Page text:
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Cartography as a Tool of Colonization: Sir Humphrey Gilbert’s 1583 Voyage to North America*

Published online by Cambridge University Press:  20 November 2018

Nate Probasco*
Affiliation:
Briar Cliff University

Abstract

An analysis of Sir Humphrey Gilbert’s 1583 expedition to North America, which was England’s first attempt at colonization beyond Britain, shows that the nation’s earliest expansionists perceived the significance of maps in supporting colonization. Gilbert recruited several specialists, including John Dee and Richard Hakluyt, who expended considerable time and resources conducting research for their maps and drawing up plans to survey the colony. A thorough examination of Gilbert’s sea chart and terrestrial maps clarifies how his circle used them to promote the expedition, to guide it to North America, and to assert their control over the territory. Scholars often depict early modern English colonizers as having little interest in cartographic materials, but Gilbert and his supporters proved that maps served a number of vital functions in preparing and executing a colonizing expedition.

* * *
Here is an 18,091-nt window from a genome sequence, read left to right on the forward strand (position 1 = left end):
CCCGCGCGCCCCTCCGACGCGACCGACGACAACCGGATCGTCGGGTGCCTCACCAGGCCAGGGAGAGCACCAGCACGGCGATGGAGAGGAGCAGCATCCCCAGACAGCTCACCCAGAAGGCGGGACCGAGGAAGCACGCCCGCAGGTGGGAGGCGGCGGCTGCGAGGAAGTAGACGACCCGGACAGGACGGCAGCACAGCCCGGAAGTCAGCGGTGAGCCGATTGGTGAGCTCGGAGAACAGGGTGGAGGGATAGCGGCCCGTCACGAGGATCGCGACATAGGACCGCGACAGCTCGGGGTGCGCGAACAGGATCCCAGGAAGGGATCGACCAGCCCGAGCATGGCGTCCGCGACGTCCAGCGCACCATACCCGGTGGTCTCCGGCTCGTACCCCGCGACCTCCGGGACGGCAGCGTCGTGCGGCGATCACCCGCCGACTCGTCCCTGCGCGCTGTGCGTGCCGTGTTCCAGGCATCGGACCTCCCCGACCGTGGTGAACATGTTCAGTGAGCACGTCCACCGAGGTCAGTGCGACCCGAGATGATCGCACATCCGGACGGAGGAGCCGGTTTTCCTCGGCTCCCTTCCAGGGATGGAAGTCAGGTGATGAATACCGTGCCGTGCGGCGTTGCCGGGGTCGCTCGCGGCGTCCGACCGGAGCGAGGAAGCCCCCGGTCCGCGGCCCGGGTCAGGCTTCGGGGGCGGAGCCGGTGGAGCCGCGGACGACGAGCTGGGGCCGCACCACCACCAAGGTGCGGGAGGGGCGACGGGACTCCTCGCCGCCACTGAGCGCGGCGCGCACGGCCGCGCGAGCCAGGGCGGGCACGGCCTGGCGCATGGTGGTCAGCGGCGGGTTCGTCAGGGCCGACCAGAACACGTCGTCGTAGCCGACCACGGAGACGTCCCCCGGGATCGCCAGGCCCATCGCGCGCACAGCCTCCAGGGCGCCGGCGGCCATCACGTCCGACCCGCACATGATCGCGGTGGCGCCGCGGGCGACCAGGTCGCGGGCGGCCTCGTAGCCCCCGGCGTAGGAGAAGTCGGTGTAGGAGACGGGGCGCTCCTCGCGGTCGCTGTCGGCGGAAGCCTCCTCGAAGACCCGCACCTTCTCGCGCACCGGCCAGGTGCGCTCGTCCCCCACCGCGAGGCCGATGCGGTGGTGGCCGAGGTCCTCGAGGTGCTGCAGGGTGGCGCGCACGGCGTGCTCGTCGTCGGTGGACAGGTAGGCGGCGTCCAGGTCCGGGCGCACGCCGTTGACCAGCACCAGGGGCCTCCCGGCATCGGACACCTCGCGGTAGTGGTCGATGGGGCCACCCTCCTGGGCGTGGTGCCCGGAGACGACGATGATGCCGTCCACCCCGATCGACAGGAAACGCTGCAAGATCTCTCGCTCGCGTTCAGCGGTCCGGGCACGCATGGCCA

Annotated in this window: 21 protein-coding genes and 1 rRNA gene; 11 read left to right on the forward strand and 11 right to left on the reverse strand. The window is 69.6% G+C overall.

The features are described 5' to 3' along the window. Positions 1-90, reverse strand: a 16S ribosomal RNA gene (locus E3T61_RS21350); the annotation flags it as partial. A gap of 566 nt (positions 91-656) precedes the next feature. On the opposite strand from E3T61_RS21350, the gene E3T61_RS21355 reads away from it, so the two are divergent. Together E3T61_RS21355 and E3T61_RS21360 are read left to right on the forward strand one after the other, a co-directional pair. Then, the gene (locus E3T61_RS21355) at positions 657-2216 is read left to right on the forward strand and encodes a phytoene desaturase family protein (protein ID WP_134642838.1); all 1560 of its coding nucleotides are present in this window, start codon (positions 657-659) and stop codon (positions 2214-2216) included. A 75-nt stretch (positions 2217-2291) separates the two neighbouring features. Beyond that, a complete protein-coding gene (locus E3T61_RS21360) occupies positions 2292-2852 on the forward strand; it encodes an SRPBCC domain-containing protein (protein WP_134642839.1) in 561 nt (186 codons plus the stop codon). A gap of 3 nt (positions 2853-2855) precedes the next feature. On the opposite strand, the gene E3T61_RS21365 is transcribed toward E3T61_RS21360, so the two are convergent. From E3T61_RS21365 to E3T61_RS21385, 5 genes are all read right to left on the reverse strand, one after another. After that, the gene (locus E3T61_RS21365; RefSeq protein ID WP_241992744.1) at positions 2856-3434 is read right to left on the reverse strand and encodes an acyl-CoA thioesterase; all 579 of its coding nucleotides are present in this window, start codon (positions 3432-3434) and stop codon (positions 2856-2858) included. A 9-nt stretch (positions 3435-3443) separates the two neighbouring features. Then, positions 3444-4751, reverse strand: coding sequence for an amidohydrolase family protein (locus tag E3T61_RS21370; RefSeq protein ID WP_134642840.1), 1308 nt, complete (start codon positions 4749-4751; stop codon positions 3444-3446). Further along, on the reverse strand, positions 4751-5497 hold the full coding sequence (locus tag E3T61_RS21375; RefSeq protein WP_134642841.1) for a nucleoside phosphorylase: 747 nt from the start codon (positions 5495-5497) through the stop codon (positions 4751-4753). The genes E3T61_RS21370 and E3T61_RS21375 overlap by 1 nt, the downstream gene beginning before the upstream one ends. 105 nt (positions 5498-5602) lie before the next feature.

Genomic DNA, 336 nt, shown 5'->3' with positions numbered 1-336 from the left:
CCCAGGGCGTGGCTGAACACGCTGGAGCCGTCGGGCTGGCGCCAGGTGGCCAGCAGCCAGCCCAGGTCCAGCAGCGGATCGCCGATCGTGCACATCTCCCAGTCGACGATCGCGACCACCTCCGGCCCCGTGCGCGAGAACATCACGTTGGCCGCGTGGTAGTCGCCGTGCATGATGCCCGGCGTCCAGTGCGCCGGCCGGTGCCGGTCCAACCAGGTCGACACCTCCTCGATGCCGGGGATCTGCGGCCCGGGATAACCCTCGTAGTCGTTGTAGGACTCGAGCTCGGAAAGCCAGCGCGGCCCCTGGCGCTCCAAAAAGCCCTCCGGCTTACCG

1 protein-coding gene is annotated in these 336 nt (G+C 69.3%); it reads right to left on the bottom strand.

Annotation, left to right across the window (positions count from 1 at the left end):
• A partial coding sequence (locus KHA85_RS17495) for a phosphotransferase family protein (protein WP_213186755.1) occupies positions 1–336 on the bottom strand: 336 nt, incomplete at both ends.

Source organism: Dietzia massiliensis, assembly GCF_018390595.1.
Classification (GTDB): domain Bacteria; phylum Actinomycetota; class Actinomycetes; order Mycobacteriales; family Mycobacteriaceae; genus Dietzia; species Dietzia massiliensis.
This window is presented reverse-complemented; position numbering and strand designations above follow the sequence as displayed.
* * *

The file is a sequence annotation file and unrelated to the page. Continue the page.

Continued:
Type
Research Article
Copyright
Copyright © Renaissance Society of America 2014

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Footnotes

*

This article derives from chapter 2 of my forthcoming PhD dissertation, and the research that made it possible was funded by fellowships from the University of Nebraska and from the Huntington Library. Professor Nancy Stara, the University of Nebraska Medieval and Renaissance Studies Program, and the University of Nebraska Department of History provided additional financial support. Thank you to my advisor, Professor Carole Levin; to my Supervisory Committee member, Professor Julia Schleck; and to the anonymous RQ readers for commenting upon versions of my essay. I am also grateful to the British Library, the British Museum, the Free Library of Philadelphia, and the Huntington Library for granting me permission to publish the illustrations that follow. All translations are my own.

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